Ahh, see, this would be the logical course of action... but this is the X server we're talking about here. We've got to keep EVERYTHING and we've got to keep it UNTOUCHED in case something we do accidentally breaks the behavior in a super out-of-the-way corner case.
Originally Posted by uid313
It made me sad when Wayland adopted a similar approach, since we've all seen how that worked out...
I've been thinking that a 2-release (major release, not point releases) lifespan of things you didn't actually want would be smarter.
E.g. you put in X feature in 2.0 but almost nobody used it (leading to nobody maintaining it) and it was starting to interfere with other things, you would be forced to wait until version 4.0 until you could rip it out, but you COULD rip it out.
Depending on the project, that 2.0 <--> 4.0 wait time could be super long or super short. On a display server, it could be a very long wait, but that just gives the complainers less to complain about.
Mandatory 30c3 reference
If I understand this correctly, this is just a build time "solution". It's better than using a VM based language if you only need memory safety (supposedly, I can't really say as I haven't worked with such languages), but still, this has nothing to do with actually fixing those bugs.
Originally Posted by YoungManKlaus
Maybe one of those hundreds of bugs has something to do with why AMD can't fix that annoying xscreensaver crash-the one where X freezes as soon as you move the mouse.
The cppcheck developers are doing that on the Debian package sources now.
Originally Posted by uid313
Scan results: http://cppcheck.sourceforge.net/devi...ort/daca2.html
That's so last week: http://www.phoronix.com/scan.php?pag...tem&px=MTU1NzA - Michael even included a link to that story in this one to remind you.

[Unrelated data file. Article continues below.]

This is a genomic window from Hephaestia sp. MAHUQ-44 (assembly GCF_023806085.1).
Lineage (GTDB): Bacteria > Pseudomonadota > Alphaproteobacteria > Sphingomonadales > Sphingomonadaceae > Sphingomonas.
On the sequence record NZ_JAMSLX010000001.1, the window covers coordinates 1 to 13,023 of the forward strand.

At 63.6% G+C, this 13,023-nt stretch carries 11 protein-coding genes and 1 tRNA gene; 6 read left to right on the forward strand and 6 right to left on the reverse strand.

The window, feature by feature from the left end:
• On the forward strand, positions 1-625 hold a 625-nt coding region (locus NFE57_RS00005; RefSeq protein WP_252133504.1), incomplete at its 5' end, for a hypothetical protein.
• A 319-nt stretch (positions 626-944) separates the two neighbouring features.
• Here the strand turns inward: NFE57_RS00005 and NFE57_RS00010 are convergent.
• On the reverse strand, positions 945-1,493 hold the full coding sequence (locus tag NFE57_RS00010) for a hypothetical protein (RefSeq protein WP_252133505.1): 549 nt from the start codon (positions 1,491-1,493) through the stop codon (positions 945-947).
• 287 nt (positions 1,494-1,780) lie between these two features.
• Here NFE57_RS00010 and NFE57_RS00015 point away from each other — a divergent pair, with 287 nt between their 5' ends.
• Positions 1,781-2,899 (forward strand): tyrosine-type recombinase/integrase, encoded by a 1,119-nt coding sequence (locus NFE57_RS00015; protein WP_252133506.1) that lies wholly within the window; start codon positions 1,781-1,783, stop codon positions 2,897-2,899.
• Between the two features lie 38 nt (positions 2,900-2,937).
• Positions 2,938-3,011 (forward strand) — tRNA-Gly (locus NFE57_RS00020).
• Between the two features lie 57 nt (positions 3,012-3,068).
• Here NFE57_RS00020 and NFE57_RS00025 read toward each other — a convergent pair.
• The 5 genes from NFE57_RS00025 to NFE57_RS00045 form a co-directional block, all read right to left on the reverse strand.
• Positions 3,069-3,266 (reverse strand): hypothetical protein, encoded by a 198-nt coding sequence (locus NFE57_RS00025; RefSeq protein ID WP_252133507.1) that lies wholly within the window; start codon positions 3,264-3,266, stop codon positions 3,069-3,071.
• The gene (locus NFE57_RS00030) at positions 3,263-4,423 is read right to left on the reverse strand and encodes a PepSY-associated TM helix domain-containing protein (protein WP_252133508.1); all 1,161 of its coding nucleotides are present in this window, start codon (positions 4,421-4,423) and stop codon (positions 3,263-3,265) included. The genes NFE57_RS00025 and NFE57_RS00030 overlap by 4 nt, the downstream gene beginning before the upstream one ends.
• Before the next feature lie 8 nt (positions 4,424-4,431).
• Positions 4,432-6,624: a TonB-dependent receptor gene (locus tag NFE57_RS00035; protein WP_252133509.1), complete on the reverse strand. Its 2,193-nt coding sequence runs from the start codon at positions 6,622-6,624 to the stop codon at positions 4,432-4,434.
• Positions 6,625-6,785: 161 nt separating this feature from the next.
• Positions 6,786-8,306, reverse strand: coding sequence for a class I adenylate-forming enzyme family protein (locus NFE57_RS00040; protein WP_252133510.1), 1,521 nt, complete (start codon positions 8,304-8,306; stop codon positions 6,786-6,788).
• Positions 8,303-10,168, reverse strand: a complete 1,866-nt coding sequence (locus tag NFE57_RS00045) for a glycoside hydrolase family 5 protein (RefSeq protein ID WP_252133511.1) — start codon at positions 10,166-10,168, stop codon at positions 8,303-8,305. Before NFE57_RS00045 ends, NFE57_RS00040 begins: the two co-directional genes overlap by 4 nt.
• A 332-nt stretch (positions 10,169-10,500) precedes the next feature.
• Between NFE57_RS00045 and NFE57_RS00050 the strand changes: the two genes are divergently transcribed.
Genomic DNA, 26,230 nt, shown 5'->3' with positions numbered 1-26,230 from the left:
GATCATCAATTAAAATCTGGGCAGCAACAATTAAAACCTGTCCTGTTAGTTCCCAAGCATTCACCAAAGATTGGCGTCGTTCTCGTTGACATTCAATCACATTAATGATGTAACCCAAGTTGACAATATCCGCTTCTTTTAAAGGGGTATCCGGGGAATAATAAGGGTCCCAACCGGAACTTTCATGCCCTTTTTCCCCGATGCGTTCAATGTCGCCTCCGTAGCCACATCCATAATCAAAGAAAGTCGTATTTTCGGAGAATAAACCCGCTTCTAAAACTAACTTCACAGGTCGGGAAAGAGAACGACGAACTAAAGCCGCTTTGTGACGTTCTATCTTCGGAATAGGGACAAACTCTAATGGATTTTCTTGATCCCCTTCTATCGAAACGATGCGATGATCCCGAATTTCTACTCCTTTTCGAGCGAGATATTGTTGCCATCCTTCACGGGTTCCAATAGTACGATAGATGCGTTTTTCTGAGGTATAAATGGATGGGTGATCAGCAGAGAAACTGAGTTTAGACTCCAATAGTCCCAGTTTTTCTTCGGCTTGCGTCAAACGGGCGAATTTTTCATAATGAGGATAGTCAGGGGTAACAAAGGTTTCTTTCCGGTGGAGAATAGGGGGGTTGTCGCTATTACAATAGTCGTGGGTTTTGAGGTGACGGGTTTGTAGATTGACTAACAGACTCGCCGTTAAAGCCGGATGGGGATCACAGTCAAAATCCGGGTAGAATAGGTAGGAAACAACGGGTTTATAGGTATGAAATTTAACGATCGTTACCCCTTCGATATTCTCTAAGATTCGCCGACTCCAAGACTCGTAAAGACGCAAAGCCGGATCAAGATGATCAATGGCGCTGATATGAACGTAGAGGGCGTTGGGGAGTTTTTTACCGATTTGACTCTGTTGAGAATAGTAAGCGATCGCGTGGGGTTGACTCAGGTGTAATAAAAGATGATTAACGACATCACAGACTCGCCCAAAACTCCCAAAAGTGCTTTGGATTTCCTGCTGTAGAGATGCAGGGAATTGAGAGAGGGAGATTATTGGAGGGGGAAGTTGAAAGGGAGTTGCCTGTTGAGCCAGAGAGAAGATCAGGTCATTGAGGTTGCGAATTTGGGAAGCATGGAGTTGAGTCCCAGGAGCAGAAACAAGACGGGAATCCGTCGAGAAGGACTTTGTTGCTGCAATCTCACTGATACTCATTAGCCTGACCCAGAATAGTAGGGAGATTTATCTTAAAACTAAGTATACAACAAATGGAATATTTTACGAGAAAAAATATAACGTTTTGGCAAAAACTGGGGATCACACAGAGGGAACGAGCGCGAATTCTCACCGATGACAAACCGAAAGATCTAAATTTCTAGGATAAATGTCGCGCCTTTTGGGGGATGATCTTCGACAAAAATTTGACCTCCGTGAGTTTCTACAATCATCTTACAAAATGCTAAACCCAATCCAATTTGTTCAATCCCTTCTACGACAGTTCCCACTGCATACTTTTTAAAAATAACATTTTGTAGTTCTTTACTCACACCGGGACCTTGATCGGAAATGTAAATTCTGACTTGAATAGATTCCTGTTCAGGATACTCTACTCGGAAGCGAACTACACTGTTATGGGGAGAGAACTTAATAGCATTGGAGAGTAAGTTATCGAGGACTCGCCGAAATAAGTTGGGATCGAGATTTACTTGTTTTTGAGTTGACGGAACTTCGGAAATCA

Originally Posted by sobkas
He's already got a fulltime job finding bugs, as the Director of Penetration Testing for IOActive.
Originally Posted by hajj_3
Right, the way XAA was kept forever to avoid breaking the handful of people running on decade old cards with no one who cares enough to update/maintain their driver. Oh wait, sorry, that's a different “flame the X developers” thread on Phoronix.
Originally Posted by Daktyl198
X.Org removes functionality when it's appropriate, but a one line fix is a far more acceptable change for distros to take in as a security patch to existing releases than ripping out code people may be using. I hope we can drop this BDF code in the future and replace it with calls to the FreeType code; but as part of a normal development cycle, where there's time to test that everything that linked to it is working without it, and it can be reviewed publicly, and adopted by distros in their dev cycles, not as a urgent security fix reviewed in private by just the security team with no chance for anyone else to know it's coming.
I'm the guy who ends up backporting CVE fixes from X.org to "tinyX", which is a little project (based on a modified xorg-server 1.2.??) used for some of the smallest Puppy-related graphical live cds.
So I've got a few observations:
-A lot more of the code is unchanged than I would have expected.
-This means that backporting fixes is frequently trivial.
-On the other hand, when I read it I'm not surprised by the number of bugs or the static nature of the code. It seems to be most fun when you have a little bit of a masochistic streak...
-Despite the reputation X has, it's fairly quick to backport all the fixes.
In at least one case, the bug had once been one branch of an #ifdef that had since been deleted; the fix was to replace it with the other branch.
Now, since alanc mentioned FreeType:
Year before last, they had CVE-2012-1126 through CVE-2012-1144, and CVE-2012-5668 through CVE-2012-5670.
That's 22 CVEs in one year.
And they had a number in 2010 and 2011.
So I'm not sure if replacing libXfont with FreeType would be a gain.
libXfont already uses FreeType to render OpenType, TrueType, and PostScript fonts, so using it for another font type isn't going to be much of a change either.
Originally Posted by Ibidem